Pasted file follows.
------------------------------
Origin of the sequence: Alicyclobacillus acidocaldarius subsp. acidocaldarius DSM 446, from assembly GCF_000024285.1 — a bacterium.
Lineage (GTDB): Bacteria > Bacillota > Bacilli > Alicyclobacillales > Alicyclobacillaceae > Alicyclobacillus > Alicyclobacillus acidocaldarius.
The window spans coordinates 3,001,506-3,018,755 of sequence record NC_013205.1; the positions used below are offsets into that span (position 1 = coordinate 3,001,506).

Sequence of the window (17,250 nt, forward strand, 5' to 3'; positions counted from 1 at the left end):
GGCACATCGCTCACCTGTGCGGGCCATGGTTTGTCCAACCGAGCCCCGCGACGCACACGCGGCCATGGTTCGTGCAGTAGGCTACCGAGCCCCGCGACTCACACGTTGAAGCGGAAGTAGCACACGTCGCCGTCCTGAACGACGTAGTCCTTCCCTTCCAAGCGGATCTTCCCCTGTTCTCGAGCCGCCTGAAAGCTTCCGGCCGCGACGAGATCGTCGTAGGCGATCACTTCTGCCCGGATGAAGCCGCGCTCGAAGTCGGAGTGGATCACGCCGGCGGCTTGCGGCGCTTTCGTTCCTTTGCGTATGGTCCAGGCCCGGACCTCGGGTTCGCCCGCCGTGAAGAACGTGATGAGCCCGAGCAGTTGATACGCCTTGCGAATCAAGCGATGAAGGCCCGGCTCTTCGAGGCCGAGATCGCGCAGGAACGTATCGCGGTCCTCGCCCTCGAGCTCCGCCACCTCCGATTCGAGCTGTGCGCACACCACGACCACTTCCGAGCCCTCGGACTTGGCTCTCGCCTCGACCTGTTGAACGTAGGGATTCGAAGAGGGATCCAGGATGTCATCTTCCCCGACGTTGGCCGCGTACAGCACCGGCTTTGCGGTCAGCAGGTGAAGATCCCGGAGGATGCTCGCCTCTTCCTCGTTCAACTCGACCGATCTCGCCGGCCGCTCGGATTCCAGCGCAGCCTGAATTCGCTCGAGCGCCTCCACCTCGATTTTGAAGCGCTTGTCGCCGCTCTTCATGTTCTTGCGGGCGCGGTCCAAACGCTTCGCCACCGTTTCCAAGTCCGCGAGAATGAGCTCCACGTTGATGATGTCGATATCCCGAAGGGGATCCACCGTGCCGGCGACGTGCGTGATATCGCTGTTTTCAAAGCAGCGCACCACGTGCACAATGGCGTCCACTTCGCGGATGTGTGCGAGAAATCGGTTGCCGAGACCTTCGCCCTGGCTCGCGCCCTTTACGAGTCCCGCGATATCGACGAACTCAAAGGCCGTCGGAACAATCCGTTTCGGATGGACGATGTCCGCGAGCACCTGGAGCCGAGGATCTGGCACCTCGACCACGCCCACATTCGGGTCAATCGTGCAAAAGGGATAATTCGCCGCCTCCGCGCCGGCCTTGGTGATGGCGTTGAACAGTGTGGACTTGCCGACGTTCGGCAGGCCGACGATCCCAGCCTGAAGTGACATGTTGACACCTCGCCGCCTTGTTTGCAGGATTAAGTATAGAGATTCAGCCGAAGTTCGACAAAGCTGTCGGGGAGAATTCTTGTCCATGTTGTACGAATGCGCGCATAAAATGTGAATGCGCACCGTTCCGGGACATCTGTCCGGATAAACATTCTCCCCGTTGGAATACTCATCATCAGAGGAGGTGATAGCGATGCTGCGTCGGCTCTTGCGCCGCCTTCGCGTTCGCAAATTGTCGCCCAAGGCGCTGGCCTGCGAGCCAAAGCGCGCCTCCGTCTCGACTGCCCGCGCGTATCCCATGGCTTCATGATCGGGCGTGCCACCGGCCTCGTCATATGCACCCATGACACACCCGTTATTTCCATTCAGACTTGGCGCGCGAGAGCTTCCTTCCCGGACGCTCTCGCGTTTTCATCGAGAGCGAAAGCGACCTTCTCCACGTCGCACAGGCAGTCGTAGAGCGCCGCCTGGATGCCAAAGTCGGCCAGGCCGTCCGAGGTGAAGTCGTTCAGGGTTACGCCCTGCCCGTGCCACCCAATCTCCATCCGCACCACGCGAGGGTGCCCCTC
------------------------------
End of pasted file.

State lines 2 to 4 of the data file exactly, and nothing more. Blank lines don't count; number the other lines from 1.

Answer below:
Lineage (GTDB): Bacteria > Bacillota > Bacilli > Alicyclobacillales > Alicyclobacillaceae > Alicyclobacillus > Alicyclobacillus acidocaldarius.
The window spans coordinates 3,001,506-3,018,755 of sequence record NC_013205.1; the positions used below are offsets into that span (position 1 = coordinate 3,001,506).

Sequence of the window (17,250 nt, forward strand, 5' to 3'; positions counted from 1 at the left end):